LOS ANGELES - WR Lazard escaped a possibly serious blow when trustees for the $6.2 billion Los Angeles City Employees' Retirement System decided against their consultant's recommendation to terminate the money manager.
The city fund is WR Lazard's second largest pension fund client. A decision to drop the firm could have raised further questions about WR Lazard's operational health and further weakened institutional investor confidence in the minority-owned firm.
WR Lazard is managing $178 million for the city employees' fund in an intermediate government/corporate index fund.
But at least one trustee is unhappy about the board decision to stay with WR Lazard despite personnel changes, dwindling assets under management and a lawsuit against the firm (Pensions & Investments, June 23).
"I don't see what we get for waiting. This ship (WR Lazard) is sinking . . . Why are we leaving the money there?" asked board member Beverly B. Thomas.
Another board member, Shelley I. Smith, expressed serious concerns about WR Lazard, although she voted with the majority not to terminate the firm.
But Marianne Camille Spraggins, WR Lazard's president and chief executive officer, said the board's vote was "most definitely" a welcomed vote of confidence for her firm. "It's one I appreciate tremendously since our performance has been consistent, and I think exemplary," she said.
Sarah E. Clark, LACERS' consultant with Asset Strategy Consulting, Los Angeles, sent a memo to the board and attended a board meeting advising the trustees to terminate WR Lazard.
In the memo, Ms. Clark stated, "Because of the considerable number of organizational changes that have occurred with WR Lazard, Asset Strategy is concerned about the firm's ability to function effectively as an investment manager in the near future.
"The death of the head of the firm in 1994, coupled with changes in the management structure of the firm and the specter of two significant lawsuits, has introduced significant uncertainties in the firm's future and raised substantial questions regarding the firm's financial health," the memo stated.
Making her view clear, Ms. Clark wrote: "The purpose of this memo is to recommend that LACERS terminate WR Lazard."
Going before the board, Ms. Clark restated her concerns.
Los Angeles City Employees' is the second public pension fund client that has given at least temporary backing to WR Lazard.
The $45 billion New York City Employees' Retirement System is WR Lazard's largest pension fund client. It is staying with the firm, so far.
But NYCERS asked for and received an audit to assess WR Lazard's financial health. NYCERS officials didn't disclose the results, but Ms. Spraggins said the audit gave WR Lazard a clean bill of health.
New York officials did not return calls for comment.
NYCERS has two portfolios totaling $500 million with WR Lazard, an estimated 45% of the firm's pension assets under management.
Under heavy questioning from Ms. Thomas concerning why WR Lazard was being kept as a manager and worries expressed by Ms. Smith, the LACERS board added three conditions to its resolution to keep WR Lazard:
the New York City fund not pull any of its money from the firm;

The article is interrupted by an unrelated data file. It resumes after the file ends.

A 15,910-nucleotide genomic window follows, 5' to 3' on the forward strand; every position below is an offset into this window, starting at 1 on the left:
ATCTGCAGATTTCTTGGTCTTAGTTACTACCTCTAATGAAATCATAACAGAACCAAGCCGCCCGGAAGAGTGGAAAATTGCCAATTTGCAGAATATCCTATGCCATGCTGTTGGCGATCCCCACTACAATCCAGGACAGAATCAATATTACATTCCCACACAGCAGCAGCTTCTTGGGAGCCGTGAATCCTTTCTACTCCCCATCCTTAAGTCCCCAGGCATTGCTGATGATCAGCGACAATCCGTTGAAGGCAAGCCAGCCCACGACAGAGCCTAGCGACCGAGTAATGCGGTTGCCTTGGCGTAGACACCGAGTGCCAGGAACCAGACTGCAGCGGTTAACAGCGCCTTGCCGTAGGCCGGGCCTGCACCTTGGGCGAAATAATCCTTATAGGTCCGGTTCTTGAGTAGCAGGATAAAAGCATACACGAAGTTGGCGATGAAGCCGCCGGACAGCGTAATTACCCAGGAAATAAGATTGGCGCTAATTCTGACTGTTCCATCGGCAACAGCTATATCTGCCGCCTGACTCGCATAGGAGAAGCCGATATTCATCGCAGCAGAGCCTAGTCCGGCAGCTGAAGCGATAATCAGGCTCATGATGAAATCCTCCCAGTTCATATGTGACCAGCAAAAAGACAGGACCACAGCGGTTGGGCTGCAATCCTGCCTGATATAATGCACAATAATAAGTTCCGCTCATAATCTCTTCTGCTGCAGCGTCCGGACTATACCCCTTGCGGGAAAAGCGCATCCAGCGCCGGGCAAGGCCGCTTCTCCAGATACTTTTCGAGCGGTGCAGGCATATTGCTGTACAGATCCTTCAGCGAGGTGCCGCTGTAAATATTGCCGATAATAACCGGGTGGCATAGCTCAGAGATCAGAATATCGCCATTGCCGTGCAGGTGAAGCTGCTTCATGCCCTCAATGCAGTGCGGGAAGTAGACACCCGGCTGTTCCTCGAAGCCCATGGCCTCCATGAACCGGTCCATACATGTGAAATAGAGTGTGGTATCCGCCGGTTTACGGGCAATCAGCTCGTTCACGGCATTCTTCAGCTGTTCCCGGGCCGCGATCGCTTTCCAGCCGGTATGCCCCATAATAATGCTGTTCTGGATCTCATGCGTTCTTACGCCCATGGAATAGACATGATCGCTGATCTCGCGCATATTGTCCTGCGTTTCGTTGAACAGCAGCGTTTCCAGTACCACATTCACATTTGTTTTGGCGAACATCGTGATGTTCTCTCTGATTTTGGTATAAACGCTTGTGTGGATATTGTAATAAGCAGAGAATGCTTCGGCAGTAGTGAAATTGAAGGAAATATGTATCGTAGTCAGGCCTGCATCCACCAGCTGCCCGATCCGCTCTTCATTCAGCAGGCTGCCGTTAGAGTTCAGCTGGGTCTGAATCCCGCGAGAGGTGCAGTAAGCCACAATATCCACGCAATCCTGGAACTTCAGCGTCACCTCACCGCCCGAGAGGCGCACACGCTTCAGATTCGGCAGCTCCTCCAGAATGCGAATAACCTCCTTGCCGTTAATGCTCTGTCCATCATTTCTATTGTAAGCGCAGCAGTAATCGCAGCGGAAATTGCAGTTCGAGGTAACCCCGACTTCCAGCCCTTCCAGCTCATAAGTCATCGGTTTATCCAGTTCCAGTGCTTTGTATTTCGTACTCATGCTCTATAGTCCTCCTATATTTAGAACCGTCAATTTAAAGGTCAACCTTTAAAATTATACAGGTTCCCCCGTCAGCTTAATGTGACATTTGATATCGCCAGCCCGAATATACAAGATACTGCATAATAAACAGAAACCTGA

William Shultz, the portfolio manager handling Los Angeles' account, continue with the firm; and
the pension fund's staff think it appropriate not to terminate WR Lazard.
If any of the conditions are not met, the staff can terminate WR Lazard without further board action.
It was the pension fund staff that recommended the board keep WR Lazard.
Oscar Peters, the fund's general manager, said LACERS faced very little risk in continuing with WR Lazard for now.
Mr. Peters said the fund "controls the assets" and could take them away immediately, if necessary. He said Mr. Shultz, the portfolio manager, is still there and is doing a good job. And, the system's assets being managed at WR Lazard are high-quality government securities in a low-risk index fund, Mr. Peters added.
In a memo to the board, Mr. Peters said, "Because the LACERS portfolio is a separate account which is being competently managed, staff is recommending that the termination not be executed at this time.
"However, if WR Lazard loses its largest account or if personnel changes occur which impact the LACERS' portfolio, staff agrees that the assets should be removed from their management and transferred" to an index fund with existing manager Lincoln Capital Management, the memo said.
Mr. Peters also said Asset Strategy Consulting had recommended a search for an enhanced core bond index manager be initiated in anticipation of the termination of WR Lazard.
But Ms. Thomas expressed repeated surprise at the staff recommendation. "Why on earth are we waiting for New York to take out money?" she said at one point.
However, Ms. Spraggins said, "We've had fine performance for them (LACERS) as well as all our clients all along."
She said the New York City fund is still a client and will stay with WR Lazard as far as she knows.
"My main concern in running this firm is doing a good job for our clients. I think we have done that all along, and I think we continue to do that," said Ms. Spraggins.
Part of the concern over WR Lazard was connected with the resignation of Phoebe Zaslove in April. WR Lazard announced in February it had bought Ms. Zaslove's equity management firm, but it apparently did not have enough money to close the deal.
Earlier, Larry Jones, an equity portfolio manager with WR Lazard, filed a lawsuit against the firm, alleging it owes him $188,000 in back pay. Mr. Jones is also seeking $2.5 million in punitive damages.